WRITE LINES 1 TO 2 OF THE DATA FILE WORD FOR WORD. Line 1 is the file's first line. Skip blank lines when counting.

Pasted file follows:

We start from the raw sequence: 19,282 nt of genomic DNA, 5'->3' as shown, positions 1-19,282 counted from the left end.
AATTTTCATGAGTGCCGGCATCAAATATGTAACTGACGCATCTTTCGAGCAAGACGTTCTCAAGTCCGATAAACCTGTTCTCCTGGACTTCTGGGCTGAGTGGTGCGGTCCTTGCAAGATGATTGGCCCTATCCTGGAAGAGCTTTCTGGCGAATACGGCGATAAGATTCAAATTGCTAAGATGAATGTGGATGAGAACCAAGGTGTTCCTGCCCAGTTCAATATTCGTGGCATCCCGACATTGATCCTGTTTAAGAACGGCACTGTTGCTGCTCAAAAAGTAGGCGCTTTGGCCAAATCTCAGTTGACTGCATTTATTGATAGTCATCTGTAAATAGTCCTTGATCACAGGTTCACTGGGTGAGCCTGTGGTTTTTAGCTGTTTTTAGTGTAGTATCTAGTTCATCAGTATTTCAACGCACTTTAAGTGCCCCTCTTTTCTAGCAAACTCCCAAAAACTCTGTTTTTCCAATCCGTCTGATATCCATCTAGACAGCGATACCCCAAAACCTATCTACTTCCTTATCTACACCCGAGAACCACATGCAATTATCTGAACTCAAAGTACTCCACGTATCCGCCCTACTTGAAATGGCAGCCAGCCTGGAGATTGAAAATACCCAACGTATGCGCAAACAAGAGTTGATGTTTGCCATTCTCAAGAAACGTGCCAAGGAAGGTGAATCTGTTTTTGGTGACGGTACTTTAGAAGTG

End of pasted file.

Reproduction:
We start from the raw sequence: 19,282 nt of genomic DNA, 5'->3' as shown, positions 1-19,282 counted from the left end.
AATTTTCATGAGTGCCGGCATCAAATATGTAACTGACGCATCTTTCGAGCAAGACGTTCTCAAGTCCGATAAACCTGTTCTCCTGGACTTCTGGGCTGAGTGGTGCGGTCCTTGCAAGATGATTGGCCCTATCCTGGAAGAGCTTTCTGGCGAATACGGCGATAAGATTCAAATTGCTAAGATGAATGTGGATGAGAACCAAGGTGTTCCTGCCCAGTTCAATATTCGTGGCATCCCGACATTGATCCTGTTTAAGAACGGCACTGTTGCTGCTCAAAAAGTAGGCGCTTTGGCCAAATCTCAGTTGACTGCATTTATTGATAGTCATCTGTAAATAGTCCTTGATCACAGGTTCACTGGGTGAGCCTGTGGTTTTTAGCTGTTTTTAGTGTAGTATCTAGTTCATCAGTATTTCAACGCACTTTAAGTGCCCCTCTTTTCTAGCAAACTCCCAAAAACTCTGTTTTTCCAATCCGTCTGATATCCATCTAGACAGCGATACCCCAAAACCTATCTACTTCCTTATCTACACCCGAGAACCACATGCAATTATCTGAACTCAAAGTACTCCACGTATCCGCCCTACTTGAAATGGCAGCCAGCCTGGAGATTGAAAATACCCAACGTATGCGCAAACAAGAGTTGATGTTTGCCATTCTCAAGAAACGTGCCAAGGAAGGTGAATCTGTTTTTGGTGACGGTACTTTAGAAGTG